Some common adjustments made for parents are:

  • Replacing traditional doorknobs with handles for ease of opening
  • Remove or reposition furniture that is obstructing walking areas
  • Install grab bars in the bathroom – towel bars will not work and WILL be pulled down
  • Securing any slipping floor surfaces such as rugs (or remove them altogether)
  • Add motion detector lights to hallways and bathrooms because of decreased vision in the elder
  • Widen doorways for wheelchairs or walkers if budget allows
  • Install ramps or lifts if needed and if budget allows

The children of the elderly parents should be completely aware of all the medical conditions of their parents. They should be familiar with their doctors and specialists. Being a good caregiver is being an informed caregiver. Children should be aware of their parent’s prescribed medications, their side effects and if they are taking them correctly. They should be familiar with emergency response procedures for common mishaps or medical conditions.

If your parent is moving into your home for financial reasons, care costs should also be discussed with siblings and arrangements should be made to split any extra costs. Often one sibling will provide most of the physical care giving while another might choose to help out financially. Cost-of-living should be estimated so concrete numbers can be discussed.

If able, the parent should also pick up part of the bill. Ideally, payments can be made to the children from savings. However, many elderly parents have exhausted any savings with medical care or other matters by the time they move in with their children. If the parents have no savings, it is acceptable to ask for a percentage of any monthly pensions or social security. Don’t feel compelled to become financially distressed just because you feel that it is your duty to care for them. The money that they have saved is just for this very reason…..their care.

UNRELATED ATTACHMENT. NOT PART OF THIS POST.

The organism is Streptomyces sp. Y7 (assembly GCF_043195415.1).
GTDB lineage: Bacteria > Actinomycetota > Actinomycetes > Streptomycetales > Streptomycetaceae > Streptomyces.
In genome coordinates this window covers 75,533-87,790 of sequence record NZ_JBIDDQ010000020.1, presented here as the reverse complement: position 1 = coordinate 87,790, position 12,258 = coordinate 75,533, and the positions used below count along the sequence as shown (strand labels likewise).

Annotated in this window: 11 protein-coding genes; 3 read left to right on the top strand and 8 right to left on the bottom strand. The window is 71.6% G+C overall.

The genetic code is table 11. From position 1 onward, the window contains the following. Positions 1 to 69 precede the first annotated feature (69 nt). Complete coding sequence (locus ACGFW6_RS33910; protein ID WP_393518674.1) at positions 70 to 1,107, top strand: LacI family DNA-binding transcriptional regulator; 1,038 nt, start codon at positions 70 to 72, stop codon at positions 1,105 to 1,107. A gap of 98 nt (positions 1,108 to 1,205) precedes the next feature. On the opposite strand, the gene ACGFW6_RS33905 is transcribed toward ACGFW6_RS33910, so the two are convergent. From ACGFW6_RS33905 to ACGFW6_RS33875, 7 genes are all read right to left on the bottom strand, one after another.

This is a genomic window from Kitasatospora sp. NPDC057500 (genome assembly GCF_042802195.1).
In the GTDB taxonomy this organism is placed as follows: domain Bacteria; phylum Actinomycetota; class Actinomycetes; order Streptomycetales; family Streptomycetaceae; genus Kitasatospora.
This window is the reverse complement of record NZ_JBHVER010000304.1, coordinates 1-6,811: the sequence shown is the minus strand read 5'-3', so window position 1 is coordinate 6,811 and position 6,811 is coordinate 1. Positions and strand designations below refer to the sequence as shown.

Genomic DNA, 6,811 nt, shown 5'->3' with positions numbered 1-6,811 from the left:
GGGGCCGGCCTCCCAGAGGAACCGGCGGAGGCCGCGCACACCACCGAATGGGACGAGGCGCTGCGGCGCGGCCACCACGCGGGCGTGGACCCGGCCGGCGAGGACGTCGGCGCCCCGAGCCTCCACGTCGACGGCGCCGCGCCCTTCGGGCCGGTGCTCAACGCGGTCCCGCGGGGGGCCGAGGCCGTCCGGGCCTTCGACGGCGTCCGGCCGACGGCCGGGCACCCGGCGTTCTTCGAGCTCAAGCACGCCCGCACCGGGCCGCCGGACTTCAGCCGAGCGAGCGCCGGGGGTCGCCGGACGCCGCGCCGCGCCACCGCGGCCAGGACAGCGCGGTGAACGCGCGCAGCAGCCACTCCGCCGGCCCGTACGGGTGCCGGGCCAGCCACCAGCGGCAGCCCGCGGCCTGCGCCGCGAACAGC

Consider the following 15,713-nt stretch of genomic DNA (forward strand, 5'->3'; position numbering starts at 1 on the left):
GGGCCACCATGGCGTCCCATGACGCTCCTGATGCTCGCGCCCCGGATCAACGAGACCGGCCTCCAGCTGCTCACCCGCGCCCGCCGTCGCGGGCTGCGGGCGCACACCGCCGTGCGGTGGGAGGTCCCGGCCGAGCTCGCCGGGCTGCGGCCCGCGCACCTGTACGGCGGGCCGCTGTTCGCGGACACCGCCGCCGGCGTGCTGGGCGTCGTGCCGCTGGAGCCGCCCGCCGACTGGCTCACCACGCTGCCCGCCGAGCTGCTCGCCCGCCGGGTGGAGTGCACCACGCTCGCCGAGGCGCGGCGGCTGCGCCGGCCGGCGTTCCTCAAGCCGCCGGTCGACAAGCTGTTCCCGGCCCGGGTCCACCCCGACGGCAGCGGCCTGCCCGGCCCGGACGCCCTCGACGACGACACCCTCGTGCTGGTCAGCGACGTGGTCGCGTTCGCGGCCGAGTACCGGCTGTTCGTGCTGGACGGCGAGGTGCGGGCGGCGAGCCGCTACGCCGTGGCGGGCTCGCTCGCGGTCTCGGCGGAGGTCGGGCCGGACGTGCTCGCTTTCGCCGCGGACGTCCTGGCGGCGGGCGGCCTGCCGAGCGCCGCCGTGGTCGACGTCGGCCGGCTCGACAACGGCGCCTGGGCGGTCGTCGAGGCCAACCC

Although most children and parents have relationships based on love and mutual caring, in some circumstances it may be necessary to draw up a financial contract. This is also a good protection for the caregiving child and will help to show siblings where the paren’s money is going. Proof of expenses may also be needed for any government services the parents may take advantage of or may want to take advantage of in the future (especially Medicaid who requests proof of spending 5 years previous to the date of application). If you have a financial advisor or attorney, it may be beneficial to talk to them this. In some situations, the children’s income can also affect benefits available to the parent. On the bright side, there may be tax deductions that the children can take for providing care for their parents.

It may also be possible that even though parents are safely living with their children that no one is home during the day. For cases such as this day-time caregivers may need to be hired or the services of an adult daycare center may be needed. Recreation centers for the elderly do exist and sometimes they can even provide transportation. Remember that if your parent has dementia, it will be even more important to monitor their where-abouts. A change in living environment will cause some increased confusion for awhile and may cause them to wander. There are many bracelet-type monitors that can aid in keeping them safe from becoming lost (see http://www.Alz.org) . There are also monitors that can be placed in the home to detect lack of movement or monitors that can be accessed from off-site computers.

Following this advice can help take care of many situations that will arise when elderly parents and their adult children are living together. These instructions, however, are far from complete. Do not be afraid to seek out additional resources to help with the move.